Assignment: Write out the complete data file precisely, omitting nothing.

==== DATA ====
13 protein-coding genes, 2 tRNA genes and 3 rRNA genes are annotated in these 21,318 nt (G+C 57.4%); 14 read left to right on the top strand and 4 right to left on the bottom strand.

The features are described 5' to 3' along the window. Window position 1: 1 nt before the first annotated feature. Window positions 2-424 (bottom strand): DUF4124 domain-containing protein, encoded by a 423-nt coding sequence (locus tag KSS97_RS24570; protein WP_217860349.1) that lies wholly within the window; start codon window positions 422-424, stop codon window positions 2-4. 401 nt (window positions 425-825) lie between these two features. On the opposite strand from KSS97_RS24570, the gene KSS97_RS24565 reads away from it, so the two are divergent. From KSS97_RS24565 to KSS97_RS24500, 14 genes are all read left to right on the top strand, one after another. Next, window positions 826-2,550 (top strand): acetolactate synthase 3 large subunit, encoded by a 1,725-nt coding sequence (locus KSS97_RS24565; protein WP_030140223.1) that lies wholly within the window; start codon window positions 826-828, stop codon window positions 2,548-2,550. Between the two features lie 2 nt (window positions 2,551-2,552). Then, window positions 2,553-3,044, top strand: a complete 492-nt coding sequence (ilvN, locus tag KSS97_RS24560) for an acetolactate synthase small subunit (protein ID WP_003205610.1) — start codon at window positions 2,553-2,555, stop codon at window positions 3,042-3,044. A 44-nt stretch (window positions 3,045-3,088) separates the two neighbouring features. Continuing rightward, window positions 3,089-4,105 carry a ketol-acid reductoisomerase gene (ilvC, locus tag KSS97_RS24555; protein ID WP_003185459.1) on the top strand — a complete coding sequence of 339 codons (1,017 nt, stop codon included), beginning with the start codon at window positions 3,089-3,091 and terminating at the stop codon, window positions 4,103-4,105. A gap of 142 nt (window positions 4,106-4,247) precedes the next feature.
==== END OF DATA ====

13 protein-coding genes, 2 tRNA genes and 3 rRNA genes are annotated in these 21,318 nt (G+C 57.4%); 14 read left to right on the top strand and 4 right to left on the bottom strand.

The features are described 5' to 3' along the window. Window position 1: 1 nt before the first annotated feature. Window positions 2-424 (bottom strand): DUF4124 domain-containing protein, encoded by a 423-nt coding sequence (locus tag KSS97_RS24570; protein WP_217860349.1) that lies wholly within the window; start codon window positions 422-424, stop codon window positions 2-4. 401 nt (window positions 425-825) lie between these two features. On the opposite strand from KSS97_RS24570, the gene KSS97_RS24565 reads away from it, so the two are divergent. From KSS97_RS24565 to KSS97_RS24500, 14 genes are all read left to right on the top strand, one after another. Next, window positions 826-2,550 (top strand): acetolactate synthase 3 large subunit, encoded by a 1,725-nt coding sequence (locus KSS97_RS24565; protein WP_030140223.1) that lies wholly within the window; start codon window positions 826-828, stop codon window positions 2,548-2,550. Between the two features lie 2 nt (window positions 2,551-2,552). Then, window positions 2,553-3,044, top strand: a complete 492-nt coding sequence (ilvN, locus tag KSS97_RS24560) for an acetolactate synthase small subunit (protein ID WP_003205610.1) — start codon at window positions 2,553-2,555, stop codon at window positions 3,042-3,044. A 44-nt stretch (window positions 3,045-3,088) separates the two neighbouring features. Continuing rightward, window positions 3,089-4,105 carry a ketol-acid reductoisomerase gene (ilvC, locus tag KSS97_RS24555; protein ID WP_003185459.1) on the top strand — a complete coding sequence of 339 codons (1,017 nt, stop codon included), beginning with the start codon at window positions 3,089-3,091 and terminating at the stop codon, window positions 4,103-4,105. A gap of 142 nt (window positions 4,106-4,247) precedes the next feature.